We recently wrote about a group of middle schoolers in India who sent 20,000 plastic wrappers back to the manufacturer asking them to change the packaging to keep plastic out of the environment and the ocean.
That was a powerful story and one that solidly reinforces the premise behind the Blue Life Journal Curriculum (Grades 4-8) we created for teachers. (Available at no cost for the 2018-2019 school year) When young people are given a tool, like the Blue Life Journal for Kids, and engaging stories demonstrating hope, innovation, imagination, invention and connection as a solution path vs the enormous challenge of plastic – the future looks bright.
We recently read an article about an expedition partially sponsored by Starboard, Eat Less Plastic. This expedition which will sail to remote parts of the globe and sift small “microplastics” from the ocean will spend five months sailing the South Pacific. They will go to areas that have never been tested for microplastics and other marine debris.
The mission is funded through Love The Sea, a Hawaii-based non-profit run by Campbell Farrell—himself an accomplished big-wave surfer as well as paddleboard racer. Originally from New Zealand. The Ultimate Waterman, Starboard Dream Team athlete and co-author of the Blue Life Journal, Zane Schweitzer, is throwing his support behind the journey as one of its ambassadors. The message shared by expeditions of this type are loud and clear – we need to re-design plastic and stop the flow at the source, with manufacturing.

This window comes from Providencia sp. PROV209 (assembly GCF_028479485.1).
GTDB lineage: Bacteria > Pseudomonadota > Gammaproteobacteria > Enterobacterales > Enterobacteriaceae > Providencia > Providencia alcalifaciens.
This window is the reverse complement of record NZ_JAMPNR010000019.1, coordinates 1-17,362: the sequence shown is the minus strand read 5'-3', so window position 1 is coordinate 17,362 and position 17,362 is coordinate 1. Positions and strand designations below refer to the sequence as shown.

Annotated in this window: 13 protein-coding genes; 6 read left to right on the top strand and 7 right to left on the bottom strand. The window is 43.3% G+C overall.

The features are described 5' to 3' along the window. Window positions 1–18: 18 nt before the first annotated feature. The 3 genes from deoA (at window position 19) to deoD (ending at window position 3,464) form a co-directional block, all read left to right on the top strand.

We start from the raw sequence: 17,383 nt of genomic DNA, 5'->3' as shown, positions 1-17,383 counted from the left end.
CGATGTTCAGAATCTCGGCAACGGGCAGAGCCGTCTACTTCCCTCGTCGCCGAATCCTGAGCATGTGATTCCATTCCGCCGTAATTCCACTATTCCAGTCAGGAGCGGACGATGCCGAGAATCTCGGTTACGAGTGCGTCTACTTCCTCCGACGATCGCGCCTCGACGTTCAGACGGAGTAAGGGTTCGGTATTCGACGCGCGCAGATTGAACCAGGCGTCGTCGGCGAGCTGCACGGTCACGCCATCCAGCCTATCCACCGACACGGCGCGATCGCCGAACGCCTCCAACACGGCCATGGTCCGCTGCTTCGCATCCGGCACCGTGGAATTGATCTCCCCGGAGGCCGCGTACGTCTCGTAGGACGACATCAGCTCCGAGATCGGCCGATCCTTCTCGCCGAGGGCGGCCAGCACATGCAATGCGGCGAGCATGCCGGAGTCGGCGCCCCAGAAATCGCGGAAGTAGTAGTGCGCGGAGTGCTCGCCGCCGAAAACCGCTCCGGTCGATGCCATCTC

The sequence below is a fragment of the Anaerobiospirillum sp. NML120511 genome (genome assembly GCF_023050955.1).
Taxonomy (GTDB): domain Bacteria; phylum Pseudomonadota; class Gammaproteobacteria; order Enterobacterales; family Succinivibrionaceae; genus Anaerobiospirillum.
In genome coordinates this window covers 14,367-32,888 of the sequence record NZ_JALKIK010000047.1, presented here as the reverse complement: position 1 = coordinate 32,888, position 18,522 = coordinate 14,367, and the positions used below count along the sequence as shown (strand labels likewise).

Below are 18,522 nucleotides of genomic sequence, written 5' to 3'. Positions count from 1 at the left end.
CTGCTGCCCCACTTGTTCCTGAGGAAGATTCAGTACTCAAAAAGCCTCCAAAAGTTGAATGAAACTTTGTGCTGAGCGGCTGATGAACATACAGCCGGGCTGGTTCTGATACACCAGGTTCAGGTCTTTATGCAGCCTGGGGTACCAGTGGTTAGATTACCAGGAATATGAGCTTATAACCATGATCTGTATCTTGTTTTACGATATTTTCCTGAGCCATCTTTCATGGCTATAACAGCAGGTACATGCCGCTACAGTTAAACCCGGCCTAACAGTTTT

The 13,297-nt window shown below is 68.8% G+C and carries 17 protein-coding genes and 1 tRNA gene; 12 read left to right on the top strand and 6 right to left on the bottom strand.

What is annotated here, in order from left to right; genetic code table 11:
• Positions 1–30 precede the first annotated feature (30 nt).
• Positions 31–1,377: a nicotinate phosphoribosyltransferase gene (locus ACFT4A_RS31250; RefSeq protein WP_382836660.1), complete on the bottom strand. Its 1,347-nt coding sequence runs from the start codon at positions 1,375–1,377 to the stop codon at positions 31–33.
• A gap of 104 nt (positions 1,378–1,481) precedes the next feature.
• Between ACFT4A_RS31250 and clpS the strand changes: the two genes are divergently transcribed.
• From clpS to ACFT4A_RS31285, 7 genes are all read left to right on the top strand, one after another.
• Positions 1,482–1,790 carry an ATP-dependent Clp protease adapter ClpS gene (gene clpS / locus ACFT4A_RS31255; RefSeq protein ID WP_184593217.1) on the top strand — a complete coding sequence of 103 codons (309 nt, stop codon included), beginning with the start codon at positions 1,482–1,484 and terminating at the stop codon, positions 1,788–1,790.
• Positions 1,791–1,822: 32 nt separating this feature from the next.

When it comes to coastal cleanups Campbell Farrell, a surfer, ECO/Ocean advocate, Starboard Ambassador and businessman says that “beverage containers and straws get a lot of flak, but when you go and do a beach cleanup, every industry I can think of, whether it’s automotive, sporting, fashion, of toothbrushes, is showing up on the beaches every day. The entire world and every industry needs to stop and take a look at their consumption of plastics. It’s going to take big commercial players to step up.”
Manufacturers with philosophies like Starboard and their “Starboard Blue” commitment can lead the way. Leaders and those in the role of CEO, like Starboard’s Svein Rasmussen, are working hard to share the message. But there are endless more manufacturers who need to really HEAR the message. Sometimes it just takes the collective voice of youth – the future stewards of our planet. We are certain that when teachers share our Blue Life Curriculum with their students that the students will take up the cause through their optimism, idealism, hope for the future and fresh perspective.